We live in a world of labels. Democrat. Republican. Fundamentalist. Atheist. Career woman. Housewife. The list could go on ad infinitum…ad nauseam. The thing is, these labels allow us to put people in a very small, easy to understand boxes. THIS person fits in my world. This one doesn’t. They allow us to make snap judgements with very little insight as to whether or not someone is worthy of our time and emotional energy. To one level or another, we are all guilty of this.
We do each other a grave disservice when we allow ourselves to judge and be judged by these shallow labels. After all, to be pigeonholed by one trait or preference is so limiting! No one is simply one thing.
I am a caregiver. But I am also a woman in recovery, an artist, an activist, a writer. A friend. A sister. A daughter. There are a million things, big and small that make up the sum and substance of who I am, as a person. This is as true for every other human being as it is for me.
I chose to write about this because I realized how often I view the people for whom I care simply in the context in which I see them; as my residents. I care for them, have laughed and cried with them, do my best to keep them comfortable and happy and let them know that they are loved and not alone. BUT how often do I see them as someone other than my resident? How often do I think about the complex lives they have lived before they crossed my path?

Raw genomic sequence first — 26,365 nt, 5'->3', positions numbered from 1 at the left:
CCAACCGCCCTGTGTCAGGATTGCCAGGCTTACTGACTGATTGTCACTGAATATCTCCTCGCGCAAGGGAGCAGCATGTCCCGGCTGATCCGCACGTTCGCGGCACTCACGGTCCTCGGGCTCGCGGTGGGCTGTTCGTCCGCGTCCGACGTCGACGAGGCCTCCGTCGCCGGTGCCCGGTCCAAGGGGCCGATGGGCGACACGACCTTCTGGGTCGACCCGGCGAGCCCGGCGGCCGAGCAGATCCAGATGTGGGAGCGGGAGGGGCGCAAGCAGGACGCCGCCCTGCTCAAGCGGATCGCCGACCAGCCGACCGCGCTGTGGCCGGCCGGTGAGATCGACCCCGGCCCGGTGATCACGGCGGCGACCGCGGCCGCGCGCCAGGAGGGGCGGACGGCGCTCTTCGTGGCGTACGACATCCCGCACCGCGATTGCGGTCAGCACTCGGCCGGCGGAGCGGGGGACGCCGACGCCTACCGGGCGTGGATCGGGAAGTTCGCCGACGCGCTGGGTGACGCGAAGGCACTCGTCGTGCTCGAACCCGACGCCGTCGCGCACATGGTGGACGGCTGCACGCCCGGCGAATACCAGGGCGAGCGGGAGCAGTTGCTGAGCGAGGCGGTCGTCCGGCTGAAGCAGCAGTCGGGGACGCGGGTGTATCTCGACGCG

I listen to their stories from the past; from the time “before”…but it’s hard for me to connect with the imagery of their pasts outside of the facility walls. It’s hard to picture my residents as a single mom, a Rosie the riveter, a merchant marine, an artist, a homeless vet traveling the country…and yet these are all stories that I have heard at one point or another over the years.
Partly, it’s a defense mechanism. May wrote of facing her mortality; seeing her future self in one of her residents. That’s not an easy thing. It’s one of those fears that no one likes to think about, but we are faced with it every day. It lingers, sometimes, that fear, dancing darkly in the back of my mind.
Partly, it’s simply a lack of time. I’m too busy to reflect on this at work! Maybe I’m only listening with half an ear. Maybe my mind is on the next task I have to complete.
Those are reasons but they are not excuses. I can improve my time management enough to pay attention. To LISTEN and CONNECT, not just with who they are to me in this moment, but with who they are as individuals who have lived full and dynamic lives. I owe them that. Anything less is contributing to the slow ripping away of their humanity.